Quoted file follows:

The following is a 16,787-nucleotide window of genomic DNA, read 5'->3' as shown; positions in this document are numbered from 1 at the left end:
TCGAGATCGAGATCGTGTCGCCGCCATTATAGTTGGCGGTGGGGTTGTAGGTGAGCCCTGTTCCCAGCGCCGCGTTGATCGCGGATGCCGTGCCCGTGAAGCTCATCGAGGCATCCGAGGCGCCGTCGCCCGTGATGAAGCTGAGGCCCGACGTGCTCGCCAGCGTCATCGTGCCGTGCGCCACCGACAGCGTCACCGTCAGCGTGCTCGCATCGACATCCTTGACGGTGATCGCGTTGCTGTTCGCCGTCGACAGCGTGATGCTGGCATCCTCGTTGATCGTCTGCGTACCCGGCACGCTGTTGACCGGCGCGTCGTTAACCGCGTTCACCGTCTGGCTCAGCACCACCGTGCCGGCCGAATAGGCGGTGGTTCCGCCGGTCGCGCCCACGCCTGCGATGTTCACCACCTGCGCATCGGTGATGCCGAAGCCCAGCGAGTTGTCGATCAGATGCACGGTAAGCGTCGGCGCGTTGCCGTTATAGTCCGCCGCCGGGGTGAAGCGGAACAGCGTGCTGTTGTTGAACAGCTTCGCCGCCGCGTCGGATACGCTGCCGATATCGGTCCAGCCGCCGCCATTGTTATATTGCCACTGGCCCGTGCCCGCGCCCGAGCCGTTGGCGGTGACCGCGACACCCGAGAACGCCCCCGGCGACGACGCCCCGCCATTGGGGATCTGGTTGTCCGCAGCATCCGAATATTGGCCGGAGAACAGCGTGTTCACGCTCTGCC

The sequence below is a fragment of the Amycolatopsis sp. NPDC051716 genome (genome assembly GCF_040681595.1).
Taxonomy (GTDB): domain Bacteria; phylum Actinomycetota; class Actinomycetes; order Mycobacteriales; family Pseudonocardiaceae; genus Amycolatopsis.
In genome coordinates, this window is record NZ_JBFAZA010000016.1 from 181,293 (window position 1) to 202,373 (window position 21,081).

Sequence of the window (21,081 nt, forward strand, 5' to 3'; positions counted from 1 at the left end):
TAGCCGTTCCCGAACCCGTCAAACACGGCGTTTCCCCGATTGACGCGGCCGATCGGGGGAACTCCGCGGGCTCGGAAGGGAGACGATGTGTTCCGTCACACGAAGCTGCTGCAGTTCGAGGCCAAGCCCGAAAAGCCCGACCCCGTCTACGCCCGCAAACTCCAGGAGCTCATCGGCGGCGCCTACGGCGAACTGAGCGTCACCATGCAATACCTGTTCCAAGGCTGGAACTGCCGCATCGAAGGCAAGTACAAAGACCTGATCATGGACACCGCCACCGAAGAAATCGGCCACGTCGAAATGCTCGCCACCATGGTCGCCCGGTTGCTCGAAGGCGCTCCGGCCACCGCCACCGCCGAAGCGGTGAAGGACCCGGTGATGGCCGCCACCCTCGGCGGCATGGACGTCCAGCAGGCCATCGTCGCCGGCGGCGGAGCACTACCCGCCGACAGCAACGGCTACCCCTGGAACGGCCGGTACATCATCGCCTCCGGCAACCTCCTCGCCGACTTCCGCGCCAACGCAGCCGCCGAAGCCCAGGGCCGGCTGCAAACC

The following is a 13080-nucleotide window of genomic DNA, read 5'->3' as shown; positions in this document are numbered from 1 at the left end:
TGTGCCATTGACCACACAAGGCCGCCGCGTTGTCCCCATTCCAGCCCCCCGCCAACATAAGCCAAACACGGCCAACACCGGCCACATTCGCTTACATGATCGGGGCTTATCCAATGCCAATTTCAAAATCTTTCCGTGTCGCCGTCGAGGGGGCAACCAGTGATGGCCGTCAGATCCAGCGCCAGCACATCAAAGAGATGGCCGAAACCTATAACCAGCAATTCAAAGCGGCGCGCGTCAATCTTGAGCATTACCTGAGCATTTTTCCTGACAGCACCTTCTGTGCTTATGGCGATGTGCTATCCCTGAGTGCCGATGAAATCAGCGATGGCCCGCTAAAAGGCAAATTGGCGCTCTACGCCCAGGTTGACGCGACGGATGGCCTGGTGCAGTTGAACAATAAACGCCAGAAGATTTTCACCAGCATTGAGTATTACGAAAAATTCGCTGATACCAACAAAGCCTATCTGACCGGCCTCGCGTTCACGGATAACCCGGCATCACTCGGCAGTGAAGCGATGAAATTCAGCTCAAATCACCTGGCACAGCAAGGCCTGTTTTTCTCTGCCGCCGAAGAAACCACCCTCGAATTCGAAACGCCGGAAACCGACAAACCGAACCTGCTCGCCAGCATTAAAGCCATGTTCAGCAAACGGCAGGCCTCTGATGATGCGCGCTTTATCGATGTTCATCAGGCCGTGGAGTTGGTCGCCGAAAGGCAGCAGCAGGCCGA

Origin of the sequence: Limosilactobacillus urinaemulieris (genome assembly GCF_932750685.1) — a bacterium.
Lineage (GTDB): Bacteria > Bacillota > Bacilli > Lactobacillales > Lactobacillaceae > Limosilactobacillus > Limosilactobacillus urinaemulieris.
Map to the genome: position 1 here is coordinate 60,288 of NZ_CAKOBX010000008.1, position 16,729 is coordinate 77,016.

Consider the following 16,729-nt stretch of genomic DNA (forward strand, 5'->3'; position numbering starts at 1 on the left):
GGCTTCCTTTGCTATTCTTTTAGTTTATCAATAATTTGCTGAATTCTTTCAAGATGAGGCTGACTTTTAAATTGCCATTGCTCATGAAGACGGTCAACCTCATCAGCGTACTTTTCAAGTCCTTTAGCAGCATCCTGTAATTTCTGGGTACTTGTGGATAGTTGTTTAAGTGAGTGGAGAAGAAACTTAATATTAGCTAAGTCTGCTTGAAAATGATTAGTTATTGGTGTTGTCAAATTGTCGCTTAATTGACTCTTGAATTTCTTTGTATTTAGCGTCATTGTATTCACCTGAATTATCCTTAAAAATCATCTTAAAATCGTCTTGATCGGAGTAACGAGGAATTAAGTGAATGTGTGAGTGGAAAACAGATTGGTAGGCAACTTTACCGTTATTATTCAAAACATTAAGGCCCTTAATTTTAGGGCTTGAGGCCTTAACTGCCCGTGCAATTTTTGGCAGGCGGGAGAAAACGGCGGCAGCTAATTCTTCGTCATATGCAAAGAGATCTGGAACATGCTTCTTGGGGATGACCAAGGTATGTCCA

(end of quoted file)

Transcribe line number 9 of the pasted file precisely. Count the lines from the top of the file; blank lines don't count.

TGTGCCATTGACCACACAAGGCCGCCGCGTTGTCCCCATTCCAGCCCCCCGCCAACATAAGCCAAACACGGCCAACACCGGCCACATTCGCTTACATGATCGGGGCTTATCCAATGCCAATTTCAAAATCTTTCCGTGTCGCCGTCGAGGGGGCAACCAGTGATGGCCGTCAGATCCAGCGCCAGCACATCAAAGAGATGGCCGAAACCTATAACCAGCAATTCAAAGCGGCGCGCGTCAATCTTGAGCATTACCTGAGCATTTTTCCTGACAGCACCTTCTGTGCTTATGGCGATGTGCTATCCCTGAGTGCCGATGAAATCAGCGATGGCCCGCTAAAAGGCAAATTGGCGCTCTACGCCCAGGTTGACGCGACGGATGGCCTGGTGCAGTTGAACAATAAACGCCAGAAGATTTTCACCAGCATTGAGTATTACGAAAAATTCGCTGATACCAACAAAGCCTATCTGACCGGCCTCGCGTTCACGGATAACCCGGCATCACTCGGCAGTGAAGCGATGAAATTCAGCTCAAATCACCTGGCACAGCAAGGCCTGTTTTTCTCTGCCGCCGAAGAAACCACCCTCGAATTCGAAACGCCGGAAACCGACAAACCGAACCTGCTCGCCAGCATTAAAGCCATGTTCAGCAAACGGCAGGCCTCTGATGATGCGCGCTTTATCGATGTTCATCAGGCCGTGGAGTTGGTCGCCGAAAGGCAGCAGCAGGCCGA